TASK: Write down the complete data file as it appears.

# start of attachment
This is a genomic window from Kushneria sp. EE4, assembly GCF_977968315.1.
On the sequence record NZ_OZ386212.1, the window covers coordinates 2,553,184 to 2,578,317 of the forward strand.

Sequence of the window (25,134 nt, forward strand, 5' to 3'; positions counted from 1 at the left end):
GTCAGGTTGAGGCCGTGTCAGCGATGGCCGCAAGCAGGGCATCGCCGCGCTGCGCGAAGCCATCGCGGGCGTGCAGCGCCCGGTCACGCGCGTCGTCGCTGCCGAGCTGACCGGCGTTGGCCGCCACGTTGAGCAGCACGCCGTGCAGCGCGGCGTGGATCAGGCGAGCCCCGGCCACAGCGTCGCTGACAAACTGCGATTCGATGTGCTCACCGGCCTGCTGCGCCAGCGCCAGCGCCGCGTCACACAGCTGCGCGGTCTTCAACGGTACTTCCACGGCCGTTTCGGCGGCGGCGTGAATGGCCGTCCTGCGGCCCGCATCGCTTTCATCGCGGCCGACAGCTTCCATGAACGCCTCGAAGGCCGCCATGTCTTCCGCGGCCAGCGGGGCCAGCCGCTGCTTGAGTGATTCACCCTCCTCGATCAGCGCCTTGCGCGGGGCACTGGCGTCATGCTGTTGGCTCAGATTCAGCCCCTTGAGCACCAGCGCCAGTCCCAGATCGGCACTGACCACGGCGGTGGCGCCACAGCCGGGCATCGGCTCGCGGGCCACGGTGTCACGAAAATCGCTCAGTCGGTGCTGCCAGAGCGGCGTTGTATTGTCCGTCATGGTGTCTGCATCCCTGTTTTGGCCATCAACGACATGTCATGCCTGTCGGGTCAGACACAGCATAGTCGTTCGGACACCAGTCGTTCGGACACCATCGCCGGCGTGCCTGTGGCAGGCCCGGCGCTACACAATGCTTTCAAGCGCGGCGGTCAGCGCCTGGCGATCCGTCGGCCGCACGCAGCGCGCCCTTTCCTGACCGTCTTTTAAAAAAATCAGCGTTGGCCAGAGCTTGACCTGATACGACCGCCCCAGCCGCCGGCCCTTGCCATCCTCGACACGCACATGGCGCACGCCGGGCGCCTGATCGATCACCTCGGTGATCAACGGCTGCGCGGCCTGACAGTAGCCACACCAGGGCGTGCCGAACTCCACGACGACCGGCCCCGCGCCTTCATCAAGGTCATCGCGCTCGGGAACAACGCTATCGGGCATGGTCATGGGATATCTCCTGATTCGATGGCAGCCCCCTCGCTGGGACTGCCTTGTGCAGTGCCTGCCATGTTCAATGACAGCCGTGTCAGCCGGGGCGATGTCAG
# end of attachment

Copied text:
This is a genomic window from Kushneria sp. EE4, assembly GCF_977968315.1.
On the sequence record NZ_OZ386212.1, the window covers coordinates 2,553,184 to 2,578,317 of the forward strand.

Sequence of the window (25,134 nt, forward strand, 5' to 3'; positions counted from 1 at the left end):
GTCAGGTTGAGGCCGTGTCAGCGATGGCCGCAAGCAGGGCATCGCCGCGCTGCGCGAAGCCATCGCGGGCGTGCAGCGCCCGGTCACGCGCGTCGTCGCTGCCGAGCTGACCGGCGTTGGCCGCCACGTTGAGCAGCACGCCGTGCAGCGCGGCGTGGATCAGGCGAGCCCCGGCCACAGCGTCGCTGACAAACTGCGATTCGATGTGCTCACCGGCCTGCTGCGCCAGCGCCAGCGCCGCGTCACACAGCTGCGCGGTCTTCAACGGTACTTCCACGGCCGTTTCGGCGGCGGCGTGAATGGCCGTCCTGCGGCCCGCATCGCTTTCATCGCGGCCGACAGCTTCCATGAACGCCTCGAAGGCCGCCATGTCTTCCGCGGCCAGCGGGGCCAGCCGCTGCTTGAGTGATTCACCCTCCTCGATCAGCGCCTTGCGCGGGGCACTGGCGTCATGCTGTTGGCTCAGATTCAGCCCCTTGAGCACCAGCGCCAGTCCCAGATCGGCACTGACCACGGCGGTGGCGCCACAGCCGGGCATCGGCTCGCGGGCCACGGTGTCACGAAAATCGCTCAGTCGGTGCTGCCAGAGCGGCGTTGTATTGTCCGTCATGGTGTCTGCATCCCTGTTTTGGCCATCAACGACATGTCATGCCTGTCGGGTCAGACACAGCATAGTCGTTCGGACACCAGTCGTTCGGACACCATCGCCGGCGTGCCTGTGGCAGGCCCGGCGCTACACAATGCTTTCAAGCGCGGCGGTCAGCGCCTGGCGATCCGTCGGCCGCACGCAGCGCGCCCTTTCCTGACCGTCTTTTAAAAAAATCAGCGTTGGCCAGAGCTTGACCTGATACGACCGCCCCAGCCGCCGGCCCTTGCCATCCTCGACACGCACATGGCGCACGCCGGGCGCCTGATCGATCACCTCGGTGATCAACGGCTGCGCGGCCTGACAGTAGCCACACCAGGGCGTGCCGAACTCCACGACGACCGGCCCCGCGCCTTCATCAAGGTCATCGCGCTCGGGAACAACGCTATCGGGCATGGTCATGGGATATCTCCTGATTCGATGGCAGCCCCCTCGCTGGGACTGCCTTGTGCAGTGCCTGCCATGTTCAATGACAGCCGTGTCAGCCGGGGCGATGTCAG